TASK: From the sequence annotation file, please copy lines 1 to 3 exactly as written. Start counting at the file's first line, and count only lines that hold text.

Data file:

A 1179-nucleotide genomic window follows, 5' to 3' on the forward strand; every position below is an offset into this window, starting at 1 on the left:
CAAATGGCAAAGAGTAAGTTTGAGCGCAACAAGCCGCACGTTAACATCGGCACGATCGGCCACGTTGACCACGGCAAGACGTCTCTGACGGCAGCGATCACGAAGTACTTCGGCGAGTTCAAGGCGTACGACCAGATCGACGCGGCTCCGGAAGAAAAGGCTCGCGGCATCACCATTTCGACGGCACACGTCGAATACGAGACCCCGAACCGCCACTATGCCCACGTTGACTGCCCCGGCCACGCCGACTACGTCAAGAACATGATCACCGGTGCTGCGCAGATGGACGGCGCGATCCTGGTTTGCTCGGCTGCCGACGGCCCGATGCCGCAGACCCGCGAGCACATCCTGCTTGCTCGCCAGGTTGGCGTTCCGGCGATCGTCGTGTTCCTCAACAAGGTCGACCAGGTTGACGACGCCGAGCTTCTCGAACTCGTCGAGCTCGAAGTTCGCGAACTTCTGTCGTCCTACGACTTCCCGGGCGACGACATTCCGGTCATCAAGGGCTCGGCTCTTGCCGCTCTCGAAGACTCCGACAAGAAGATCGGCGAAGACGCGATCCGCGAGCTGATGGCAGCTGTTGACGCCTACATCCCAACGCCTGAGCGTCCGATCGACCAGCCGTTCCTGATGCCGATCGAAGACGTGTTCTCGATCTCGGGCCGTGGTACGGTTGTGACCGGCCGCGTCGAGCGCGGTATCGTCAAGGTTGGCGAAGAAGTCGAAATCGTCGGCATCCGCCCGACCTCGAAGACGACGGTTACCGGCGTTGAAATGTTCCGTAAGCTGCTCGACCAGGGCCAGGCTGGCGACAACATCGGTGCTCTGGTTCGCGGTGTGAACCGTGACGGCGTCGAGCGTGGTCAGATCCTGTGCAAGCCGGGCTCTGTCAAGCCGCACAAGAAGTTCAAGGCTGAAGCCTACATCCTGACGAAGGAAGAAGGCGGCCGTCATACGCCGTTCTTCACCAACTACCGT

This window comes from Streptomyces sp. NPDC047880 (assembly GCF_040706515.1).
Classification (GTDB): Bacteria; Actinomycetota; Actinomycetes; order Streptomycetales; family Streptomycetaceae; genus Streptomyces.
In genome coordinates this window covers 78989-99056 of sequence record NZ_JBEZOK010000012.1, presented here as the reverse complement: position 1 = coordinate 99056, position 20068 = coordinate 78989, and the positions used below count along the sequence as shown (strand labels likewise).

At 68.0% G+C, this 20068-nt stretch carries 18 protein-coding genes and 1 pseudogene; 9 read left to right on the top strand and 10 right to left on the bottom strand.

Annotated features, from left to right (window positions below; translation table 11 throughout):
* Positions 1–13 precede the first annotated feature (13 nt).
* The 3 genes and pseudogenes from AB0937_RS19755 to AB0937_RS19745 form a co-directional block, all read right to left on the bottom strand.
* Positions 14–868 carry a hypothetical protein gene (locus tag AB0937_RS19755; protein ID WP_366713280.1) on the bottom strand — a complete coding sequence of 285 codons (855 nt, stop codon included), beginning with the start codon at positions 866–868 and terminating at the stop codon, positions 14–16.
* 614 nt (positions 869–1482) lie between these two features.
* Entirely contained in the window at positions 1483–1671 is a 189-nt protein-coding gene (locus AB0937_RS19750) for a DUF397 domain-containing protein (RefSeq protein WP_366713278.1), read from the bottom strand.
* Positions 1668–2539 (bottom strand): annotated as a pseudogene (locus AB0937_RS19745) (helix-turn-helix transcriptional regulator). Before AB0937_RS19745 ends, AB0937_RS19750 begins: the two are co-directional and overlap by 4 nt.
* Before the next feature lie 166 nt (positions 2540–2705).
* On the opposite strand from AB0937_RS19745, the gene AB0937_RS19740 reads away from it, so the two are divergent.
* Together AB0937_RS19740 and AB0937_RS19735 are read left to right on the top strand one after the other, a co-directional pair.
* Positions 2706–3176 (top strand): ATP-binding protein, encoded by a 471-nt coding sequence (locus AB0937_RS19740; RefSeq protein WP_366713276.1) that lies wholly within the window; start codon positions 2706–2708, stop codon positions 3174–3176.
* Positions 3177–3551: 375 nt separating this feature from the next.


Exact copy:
A 1179-nucleotide genomic window follows, 5' to 3' on the forward strand; every position below is an offset into this window, starting at 1 on the left:
CAAATGGCAAAGAGTAAGTTTGAGCGCAACAAGCCGCACGTTAACATCGGCACGATCGGCCACGTTGACCACGGCAAGACGTCTCTGACGGCAGCGATCACGAAGTACTTCGGCGAGTTCAAGGCGTACGACCAGATCGACGCGGCTCCGGAAGAAAAGGCTCGCGGCATCACCATTTCGACGGCACACGTCGAATACGAGACCCCGAACCGCCACTATGCCCACGTTGACTGCCCCGGCCACGCCGACTACGTCAAGAACATGATCACCGGTGCTGCGCAGATGGACGGCGCGATCCTGGTTTGCTCGGCTGCCGACGGCCCGATGCCGCAGACCCGCGAGCACATCCTGCTTGCTCGCCAGGTTGGCGTTCCGGCGATCGTCGTGTTCCTCAACAAGGTCGACCAGGTTGACGACGCCGAGCTTCTCGAACTCGTCGAGCTCGAAGTTCGCGAACTTCTGTCGTCCTACGACTTCCCGGGCGACGACATTCCGGTCATCAAGGGCTCGGCTCTTGCCGCTCTCGAAGACTCCGACAAGAAGATCGGCGAAGACGCGATCCGCGAGCTGATGGCAGCTGTTGACGCCTACATCCCAACGCCTGAGCGTCCGATCGACCAGCCGTTCCTGATGCCGATCGAAGACGTGTTCTCGATCTCGGGCCGTGGTACGGTTGTGACCGGCCGCGTCGAGCGCGGTATCGTCAAGGTTGGCGAAGAAGTCGAAATCGTCGGCATCCGCCCGACCTCGAAGACGACGGTTACCGGCGTTGAAATGTTCCGTAAGCTGCTCGACCAGGGCCAGGCTGGCGACAACATCGGTGCTCTGGTTCGCGGTGTGAACCGTGACGGCGTCGAGCGTGGTCAGATCCTGTGCAAGCCGGGCTCTGTCAAGCCGCACAAGAAGTTCAAGGCTGAAGCCTACATCCTGACGAAGGAAGAAGGCGGCCGTCATACGCCGTTCTTCACCAACTACCGT

This window comes from Streptomyces sp. NPDC047880 (assembly GCF_040706515.1).